Nonviolence continues to “work” pursuing truth, justice, and memory and raising awareness of this history and its consequences today. These acts of remembrance continue to be important and necessary. In the midst of the COVID-19 pandemic these activities necessitate prudence: mask wearing, social distancing, and smaller numbers. There is also a call for a virtual vigil that encourages individuals to take pictures and share them on February 24th.

Assembly of the Cuban Resistance, February 23, 2021


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Miami, Florida – February 23, 2021 – Assembly of the Cuban Resistance– The Assembly of the Cuban Resistance convokes a solemn activity to commemorate the Cuban martyrs killed by the Castro tyranny on February 24, 1996, in the Massacre of Brothers to the Rescue.

Where: Cuban Memorial in Tamiami Park, 11201 SW 24th St, Miami, FL. 33165 (in front of the main entrance to the Youth Fair).

When: February 24, 2021 at 5pm

Participants will wear masks and respect social distancing guidelines. The event will be outdoors, in front of the Cuban Memorial Monument.

On the 25th anniversary of the massacre of the young Cuban-American volunteers of Brothers to the Rescue in international airspace, the Cuban exile has organized an event to commemorate this painful anniversary.

During the event, the Assembly will also remember the beginning of the Cuban War of Independence, on February 24, 1895, when Cubans fought to achieve the freedoms and rights that they have lost under the current communist tyranny.

Likewise, the Assembly will commemorate the repression against the Cuban Council, a Cuban opposition movement, on February 24, 1996. This was part of a comprehensive clampdown of the Castro tyranny against the internal and external Cuban Resistance in order to suppress Cubans’ desire for freedom.

From the archives

Amnesty International, February 24, 2010

Death of Cuban prisoner of conscience on hunger strike must herald change

24 February 2010, 00:00 UTC

Amnesty International has urged Cuban President Raúl Castro to immediately and unconditionally release all prisoners of conscience after a political activist died following a hunger strike.

Orlando Zapata Tamayo was reported to have been on hunger strike in protest at prison conditions for several weeks before his death in Havana on Monday.

“The tragic death of Orlando Zapata Tamayo is a terrible illustration of the despair facing prisoners of conscience who see no hope of being freed from their unfair and prolonged incarceration,” said Gerardo Ducos, Amnesty International’s Caribbean researcher.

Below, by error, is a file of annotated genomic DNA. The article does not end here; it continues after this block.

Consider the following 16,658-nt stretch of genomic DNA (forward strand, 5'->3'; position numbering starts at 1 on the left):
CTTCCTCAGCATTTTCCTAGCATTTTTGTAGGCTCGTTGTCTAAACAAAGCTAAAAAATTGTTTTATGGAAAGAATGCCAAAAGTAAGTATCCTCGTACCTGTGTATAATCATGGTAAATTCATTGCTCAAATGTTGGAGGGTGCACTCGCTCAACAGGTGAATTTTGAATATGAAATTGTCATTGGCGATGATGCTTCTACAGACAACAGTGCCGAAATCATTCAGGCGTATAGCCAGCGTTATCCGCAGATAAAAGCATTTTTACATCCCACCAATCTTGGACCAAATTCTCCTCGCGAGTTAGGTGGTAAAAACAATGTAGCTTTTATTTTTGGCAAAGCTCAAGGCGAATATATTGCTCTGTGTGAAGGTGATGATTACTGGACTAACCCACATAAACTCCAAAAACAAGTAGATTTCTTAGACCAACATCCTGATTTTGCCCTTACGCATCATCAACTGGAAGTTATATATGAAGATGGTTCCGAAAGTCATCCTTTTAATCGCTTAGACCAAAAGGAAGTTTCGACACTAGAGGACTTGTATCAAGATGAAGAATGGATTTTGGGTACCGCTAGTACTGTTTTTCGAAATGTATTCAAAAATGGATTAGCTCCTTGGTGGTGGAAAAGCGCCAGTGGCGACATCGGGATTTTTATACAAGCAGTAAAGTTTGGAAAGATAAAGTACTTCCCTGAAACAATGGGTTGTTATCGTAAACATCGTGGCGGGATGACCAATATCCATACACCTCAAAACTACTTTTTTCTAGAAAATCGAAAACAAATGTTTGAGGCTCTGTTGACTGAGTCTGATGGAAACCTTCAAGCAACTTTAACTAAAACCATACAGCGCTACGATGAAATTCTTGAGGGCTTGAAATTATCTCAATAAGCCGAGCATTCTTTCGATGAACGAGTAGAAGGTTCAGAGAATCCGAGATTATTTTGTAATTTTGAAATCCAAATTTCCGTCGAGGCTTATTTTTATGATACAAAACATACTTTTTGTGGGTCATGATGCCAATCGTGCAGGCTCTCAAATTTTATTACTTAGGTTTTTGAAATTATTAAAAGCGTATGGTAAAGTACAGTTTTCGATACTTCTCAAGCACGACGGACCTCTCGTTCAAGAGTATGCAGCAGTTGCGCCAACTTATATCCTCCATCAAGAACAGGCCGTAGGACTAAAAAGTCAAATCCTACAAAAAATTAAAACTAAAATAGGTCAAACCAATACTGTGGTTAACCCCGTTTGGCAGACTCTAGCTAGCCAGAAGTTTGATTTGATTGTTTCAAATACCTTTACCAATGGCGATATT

A full investigation must be carried out to establish whether ill-treatment may have played a part in his death”, added Amnesty International.

Orlando Zapata Tamayo was arrested in March 2003 and in May 2004 he was sentenced to three years in prison for “disrespect”, “public disorder” and “resistance”.

He was subsequently tried several times on further charges of “disobedience” and “disorder in a penal establishment”, the last time in May 2009, and was serving a total sentence of 36 years at the time of his death.

“Faced with a prolonged prison sentence, the fact that Orlando Zapata Tamayo felt he had no other avenue available to him but to starve himself in protest is a terrible indictment of the continuing repression of political dissidents in Cuba.

“The death of Orlando Zapata also underlines the urgent need for Cuba to invite international human rights experts to visit the country to verify respect for human rights, in particular obligations in the International Covenant on Civil and Political Rights.”

Background information

Orlando Zapata Tamayo was one of 55 prisoners of conscience who have been adopted by Amnesty International in Cuba.

The majority were among the 75 people arrested as part of the massive March 2003 crackdown by authorities against political activists. With no independent judiciary in Cuba, trials are often summary and fall grossly short of international fair trial standards, once sentenced the chances of appeal are virtually nil.


Global Nonviolent Action Database, April 12, 2011

Cuban dissident Orlando Tamayo Zapata hunger strikes for the rights of Cuban prisoners, 2009-2010

Goals To draw attention to the harsh treatment of Cuban prisoners and the imprisonment of peaceful dissidents.